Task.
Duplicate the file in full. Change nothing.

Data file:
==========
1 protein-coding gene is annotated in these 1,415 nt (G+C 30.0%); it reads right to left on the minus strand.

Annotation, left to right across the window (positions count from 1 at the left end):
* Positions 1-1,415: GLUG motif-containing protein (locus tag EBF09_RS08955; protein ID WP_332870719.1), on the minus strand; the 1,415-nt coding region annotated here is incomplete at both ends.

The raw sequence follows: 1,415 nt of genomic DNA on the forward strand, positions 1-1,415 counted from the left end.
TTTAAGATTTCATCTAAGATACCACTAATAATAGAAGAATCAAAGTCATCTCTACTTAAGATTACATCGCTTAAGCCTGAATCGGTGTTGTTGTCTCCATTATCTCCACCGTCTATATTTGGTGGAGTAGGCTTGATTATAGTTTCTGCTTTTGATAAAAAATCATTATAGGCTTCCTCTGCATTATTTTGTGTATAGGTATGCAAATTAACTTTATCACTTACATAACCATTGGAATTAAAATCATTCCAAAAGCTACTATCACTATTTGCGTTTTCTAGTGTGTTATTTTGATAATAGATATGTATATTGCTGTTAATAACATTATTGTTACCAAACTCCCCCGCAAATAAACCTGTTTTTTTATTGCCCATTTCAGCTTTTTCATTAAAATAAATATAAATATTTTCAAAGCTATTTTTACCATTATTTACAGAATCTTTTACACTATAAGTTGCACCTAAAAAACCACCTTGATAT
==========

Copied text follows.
1 protein-coding gene is annotated in these 1,415 nt (G+C 30.0%); it reads right to left on the minus strand.

Annotation, left to right across the window (positions count from 1 at the left end):
* Positions 1-1,415: GLUG motif-containing protein (locus tag EBF09_RS08955; protein ID WP_332870719.1), on the minus strand; the 1,415-nt coding region annotated here is incomplete at both ends.

The raw sequence follows: 1,415 nt of genomic DNA on the forward strand, positions 1-1,415 counted from the left end.
TTTAAGATTTCATCTAAGATACCACTAATAATAGAAGAATCAAAGTCATCTCTACTTAAGATTACATCGCTTAAGCCTGAATCGGTGTTGTTGTCTCCATTATCTCCACCGTCTATATTTGGTGGAGTAGGCTTGATTATAGTTTCTGCTTTTGATAAAAAATCATTATAGGCTTCCTCTGCATTATTTTGTGTATAGGTATGCAAATTAACTTTATCACTTACATAACCATTGGAATTAAAATCATTCCAAAAGCTACTATCACTATTTGCGTTTTCTAGTGTGTTATTTTGATAATAGATATGTATATTGCTGTTAATAACATTATTGTTACCAAACTCCCCCGCAAATAAACCTGTTTTTTTATTGCCCATTTCAGCTTTTTCATTAAAATAAATATAAATATTTTCAAAGCTATTTTTACCATTATTTACAGAATCTTTTACACTATAAGTTGCACCTAAAAAACCACCTTGATAT